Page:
Layering 101

The Basics:

Layering clothing is a winter survival essential skill—it’s all about body temperature regulation. Though parts of Alabama seldom breach the freezing threshold, layering is still an essential skill for those who enjoy late fall/winter camping, hiking, hunting and other various outdoors activities.

With the right pieces, layering is a foolproof method for retaining warmth. Three pieces are fundamental to proper layering, but add more as you see fit—you can always remove layers once you’re out.

The Layers

Base Layer

The first layer, or base layer, sits closest to your body, is lightweight, and allows for flexibility and free range of motion. Base layers are breathable and thin, low-bulk pieces that slip easily into your mid layer.

Mid Layer

The mid layer is often an insulated piece, made of soft natural or synthetic fibers, that is added for additional heat retention. It should be easy to throw over a base layer, yet thin enough to wear under your outer layer.

Outer Layer

The outer layer is a lightweight, waterproof shell. The outer layer is the final piece to seal in warmth and keep you dry in various winter weather conditions. Many insulated and shell jackets feature an interior pocket made for rolling up and stowing your outerwear within itself.



Keeping hands and fingers warm in freezing temperatures can be a daunting task, and wearing a single pair of gloves can lead to a miserable time. How do you keep your hands from freezing, cramping, drying, etc.? Layer!  Layering is as essential for your hands as it is for your torso.

Start with a liner glove. Liner gloves provide moderate warmth, but allow for plenty of flexibility and free movement of your fingers—perfect for cooking, taking photos, and grabbing items out of your pack. Next, throw on an outer (shell) glove. Your outer glove should be thick, waterproof, and insulated. They protect your fingers from rain or snow, and retain heat. If you find you need a mid layer, you may choose to add a thicker wool or fleece mitten.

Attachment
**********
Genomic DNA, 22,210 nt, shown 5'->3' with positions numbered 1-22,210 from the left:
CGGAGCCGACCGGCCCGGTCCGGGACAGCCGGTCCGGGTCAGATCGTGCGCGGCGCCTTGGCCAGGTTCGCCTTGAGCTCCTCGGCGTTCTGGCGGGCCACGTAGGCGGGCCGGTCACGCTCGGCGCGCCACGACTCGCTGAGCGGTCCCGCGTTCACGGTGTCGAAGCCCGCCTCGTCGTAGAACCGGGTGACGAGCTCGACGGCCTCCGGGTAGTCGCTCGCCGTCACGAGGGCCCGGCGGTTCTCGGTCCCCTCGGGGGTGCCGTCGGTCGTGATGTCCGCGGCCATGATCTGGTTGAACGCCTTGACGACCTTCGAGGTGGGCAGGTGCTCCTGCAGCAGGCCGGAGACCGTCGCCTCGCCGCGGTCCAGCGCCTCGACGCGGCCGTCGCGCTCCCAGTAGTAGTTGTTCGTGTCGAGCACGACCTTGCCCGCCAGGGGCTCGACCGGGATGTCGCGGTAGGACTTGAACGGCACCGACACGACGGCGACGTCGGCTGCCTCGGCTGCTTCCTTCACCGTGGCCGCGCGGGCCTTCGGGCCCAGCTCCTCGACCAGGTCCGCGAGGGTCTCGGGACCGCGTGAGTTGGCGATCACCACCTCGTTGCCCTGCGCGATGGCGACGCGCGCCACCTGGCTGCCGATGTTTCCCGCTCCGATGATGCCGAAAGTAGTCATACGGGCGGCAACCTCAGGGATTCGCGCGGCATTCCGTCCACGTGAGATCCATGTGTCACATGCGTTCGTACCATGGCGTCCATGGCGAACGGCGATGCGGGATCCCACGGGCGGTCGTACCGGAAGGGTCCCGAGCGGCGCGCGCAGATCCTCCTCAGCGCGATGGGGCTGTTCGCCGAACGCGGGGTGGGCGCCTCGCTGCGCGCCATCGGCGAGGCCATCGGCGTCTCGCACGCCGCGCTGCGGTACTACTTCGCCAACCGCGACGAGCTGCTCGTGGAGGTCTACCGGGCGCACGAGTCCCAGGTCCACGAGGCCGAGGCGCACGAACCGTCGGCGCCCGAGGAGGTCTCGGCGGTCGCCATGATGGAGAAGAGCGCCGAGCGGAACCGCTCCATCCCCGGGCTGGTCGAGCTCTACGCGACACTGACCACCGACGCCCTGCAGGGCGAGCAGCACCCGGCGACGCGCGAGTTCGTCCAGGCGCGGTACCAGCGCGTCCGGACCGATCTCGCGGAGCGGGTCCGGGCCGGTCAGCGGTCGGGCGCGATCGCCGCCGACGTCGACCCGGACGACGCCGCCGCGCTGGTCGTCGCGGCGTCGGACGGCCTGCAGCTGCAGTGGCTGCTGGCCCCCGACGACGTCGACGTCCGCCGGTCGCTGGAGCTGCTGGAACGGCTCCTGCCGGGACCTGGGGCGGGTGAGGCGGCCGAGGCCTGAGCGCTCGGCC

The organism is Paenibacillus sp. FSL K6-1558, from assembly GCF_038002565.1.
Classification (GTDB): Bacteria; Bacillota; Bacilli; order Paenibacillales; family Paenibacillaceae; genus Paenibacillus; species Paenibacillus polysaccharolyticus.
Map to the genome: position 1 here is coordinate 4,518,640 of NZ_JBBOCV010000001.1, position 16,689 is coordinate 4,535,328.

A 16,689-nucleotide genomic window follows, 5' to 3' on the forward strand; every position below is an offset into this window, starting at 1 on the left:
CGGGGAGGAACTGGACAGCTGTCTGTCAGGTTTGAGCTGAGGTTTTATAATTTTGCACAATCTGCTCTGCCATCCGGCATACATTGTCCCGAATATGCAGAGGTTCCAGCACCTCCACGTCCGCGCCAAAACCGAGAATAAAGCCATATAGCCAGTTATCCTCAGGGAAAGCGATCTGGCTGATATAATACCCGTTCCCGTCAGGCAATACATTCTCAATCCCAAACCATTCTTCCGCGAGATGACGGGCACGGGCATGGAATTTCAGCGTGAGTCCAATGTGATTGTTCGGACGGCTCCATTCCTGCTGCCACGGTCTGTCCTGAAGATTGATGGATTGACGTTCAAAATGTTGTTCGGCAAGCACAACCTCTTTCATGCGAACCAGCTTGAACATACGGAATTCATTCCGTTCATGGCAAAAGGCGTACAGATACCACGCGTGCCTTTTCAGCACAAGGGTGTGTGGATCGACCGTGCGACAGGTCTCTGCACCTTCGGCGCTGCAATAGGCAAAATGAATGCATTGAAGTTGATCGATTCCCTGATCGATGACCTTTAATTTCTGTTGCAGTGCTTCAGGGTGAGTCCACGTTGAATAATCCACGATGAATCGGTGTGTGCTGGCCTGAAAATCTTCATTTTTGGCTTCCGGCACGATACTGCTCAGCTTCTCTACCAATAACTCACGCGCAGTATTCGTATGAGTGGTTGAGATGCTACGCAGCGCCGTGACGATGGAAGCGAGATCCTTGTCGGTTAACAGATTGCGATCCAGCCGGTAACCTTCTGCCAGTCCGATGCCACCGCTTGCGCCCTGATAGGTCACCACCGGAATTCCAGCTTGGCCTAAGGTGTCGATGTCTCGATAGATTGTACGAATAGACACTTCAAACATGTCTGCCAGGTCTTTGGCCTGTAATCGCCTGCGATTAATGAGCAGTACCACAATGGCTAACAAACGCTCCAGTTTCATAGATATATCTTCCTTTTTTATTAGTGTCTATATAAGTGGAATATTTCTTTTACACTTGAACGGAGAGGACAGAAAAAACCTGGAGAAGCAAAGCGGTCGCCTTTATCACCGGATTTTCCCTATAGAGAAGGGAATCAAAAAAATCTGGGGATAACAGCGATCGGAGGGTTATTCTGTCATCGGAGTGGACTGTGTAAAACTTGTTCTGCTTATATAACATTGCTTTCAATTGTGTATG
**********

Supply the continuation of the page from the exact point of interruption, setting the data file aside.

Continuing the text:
Buff offers seamless microfiber head and neckwear that can be worn over ten different ways. Wear it around your neck to block wind, use it as a beanie, headband, or face mask, to name a few. There are also Buffs made of 100% natural Merino wool, for additional warmth.


In freezing temperatures, your toes are often the first to get cold. Wool socks are ideal for warmth retention and moisture management. Layering socks can be too constricting on movement and blood flow—instead, opt for thicker socks based on your activity, rather than layering socks.

Though layering clothing adds visual interest in a daily, fashion-centered environment, proper layering is a true survival skill when it comes to the great outdoors. Remember that you can always remove layers if you are too warm, start with more than you think you will need.

*Find the items featured in this article in-store, or online. Limited quantities available, see store for details.

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